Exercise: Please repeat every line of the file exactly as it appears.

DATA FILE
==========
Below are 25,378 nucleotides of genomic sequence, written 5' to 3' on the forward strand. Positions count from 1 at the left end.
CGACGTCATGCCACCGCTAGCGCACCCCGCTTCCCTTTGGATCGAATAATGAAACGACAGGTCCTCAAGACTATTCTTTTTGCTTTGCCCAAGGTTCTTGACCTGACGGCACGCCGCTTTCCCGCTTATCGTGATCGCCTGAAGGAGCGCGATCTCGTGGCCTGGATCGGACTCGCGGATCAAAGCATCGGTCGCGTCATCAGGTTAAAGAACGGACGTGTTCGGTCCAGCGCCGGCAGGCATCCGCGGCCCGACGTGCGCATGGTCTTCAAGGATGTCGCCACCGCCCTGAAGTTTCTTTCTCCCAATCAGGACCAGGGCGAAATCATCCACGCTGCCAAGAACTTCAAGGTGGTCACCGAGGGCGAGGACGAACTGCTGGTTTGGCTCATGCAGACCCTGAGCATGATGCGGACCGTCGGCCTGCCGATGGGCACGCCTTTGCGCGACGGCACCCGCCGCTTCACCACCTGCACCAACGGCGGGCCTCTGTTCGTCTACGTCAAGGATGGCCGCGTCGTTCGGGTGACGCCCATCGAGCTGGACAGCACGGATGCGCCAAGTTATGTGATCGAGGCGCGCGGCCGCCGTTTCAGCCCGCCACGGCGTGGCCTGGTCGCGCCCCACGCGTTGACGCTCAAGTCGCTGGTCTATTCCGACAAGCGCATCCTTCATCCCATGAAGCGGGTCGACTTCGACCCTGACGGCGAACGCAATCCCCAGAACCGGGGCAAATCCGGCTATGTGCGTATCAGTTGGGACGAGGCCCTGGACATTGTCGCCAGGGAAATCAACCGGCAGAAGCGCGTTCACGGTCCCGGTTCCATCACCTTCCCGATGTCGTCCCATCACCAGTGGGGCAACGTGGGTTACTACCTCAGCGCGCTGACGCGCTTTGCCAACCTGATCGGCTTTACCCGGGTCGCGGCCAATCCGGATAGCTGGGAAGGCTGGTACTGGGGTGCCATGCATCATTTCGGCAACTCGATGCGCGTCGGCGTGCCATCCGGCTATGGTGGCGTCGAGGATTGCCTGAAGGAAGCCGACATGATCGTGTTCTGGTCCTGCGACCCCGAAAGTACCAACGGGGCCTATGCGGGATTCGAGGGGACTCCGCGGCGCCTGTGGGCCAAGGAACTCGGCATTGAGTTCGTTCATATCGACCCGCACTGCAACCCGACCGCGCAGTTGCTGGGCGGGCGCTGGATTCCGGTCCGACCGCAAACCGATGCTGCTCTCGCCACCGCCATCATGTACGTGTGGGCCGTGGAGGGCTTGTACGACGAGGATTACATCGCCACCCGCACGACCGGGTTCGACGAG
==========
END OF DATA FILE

Below are 25,378 nucleotides of genomic sequence, written 5' to 3' on the forward strand. Positions count from 1 at the left end.
CGACGTCATGCCACCGCTAGCGCACCCCGCTTCCCTTTGGATCGAATAATGAAACGACAGGTCCTCAAGACTATTCTTTTTGCTTTGCCCAAGGTTCTTGACCTGACGGCACGCCGCTTTCCCGCTTATCGTGATCGCCTGAAGGAGCGCGATCTCGTGGCCTGGATCGGACTCGCGGATCAAAGCATCGGTCGCGTCATCAGGTTAAAGAACGGACGTGTTCGGTCCAGCGCCGGCAGGCATCCGCGGCCCGACGTGCGCATGGTCTTCAAGGATGTCGCCACCGCCCTGAAGTTTCTTTCTCCCAATCAGGACCAGGGCGAAATCATCCACGCTGCCAAGAACTTCAAGGTGGTCACCGAGGGCGAGGACGAACTGCTGGTTTGGCTCATGCAGACCCTGAGCATGATGCGGACCGTCGGCCTGCCGATGGGCACGCCTTTGCGCGACGGCACCCGCCGCTTCACCACCTGCACCAACGGCGGGCCTCTGTTCGTCTACGTCAAGGATGGCCGCGTCGTTCGGGTGACGCCCATCGAGCTGGACAGCACGGATGCGCCAAGTTATGTGATCGAGGCGCGCGGCCGCCGTTTCAGCCCGCCACGGCGTGGCCTGGTCGCGCCCCACGCGTTGACGCTCAAGTCGCTGGTCTATTCCGACAAGCGCATCCTTCATCCCATGAAGCGGGTCGACTTCGACCCTGACGGCGAACGCAATCCCCAGAACCGGGGCAAATCCGGCTATGTGCGTATCAGTTGGGACGAGGCCCTGGACATTGTCGCCAGGGAAATCAACCGGCAGAAGCGCGTTCACGGTCCCGGTTCCATCACCTTCCCGATGTCGTCCCATCACCAGTGGGGCAACGTGGGTTACTACCTCAGCGCGCTGACGCGCTTTGCCAACCTGATCGGCTTTACCCGGGTCGCGGCCAATCCGGATAGCTGGGAAGGCTGGTACTGGGGTGCCATGCATCATTTCGGCAACTCGATGCGCGTCGGCGTGCCATCCGGCTATGGTGGCGTCGAGGATTGCCTGAAGGAAGCCGACATGATCGTGTTCTGGTCCTGCGACCCCGAAAGTACCAACGGGGCCTATGCGGGATTCGAGGGGACTCCGCGGCGCCTGTGGGCCAAGGAACTCGGCATTGAGTTCGTTCATATCGACCCGCACTGCAACCCGACCGCGCAGTTGCTGGGCGGGCGCTGGATTCCGGTCCGACCGCAAACCGATGCTGCTCTCGCCACCGCCATCATGTACGTGTGGGCCGTGGAGGGCTTGTACGACGAGGATTACATCGCCACCCGCACGACCGGGTTCGACGAG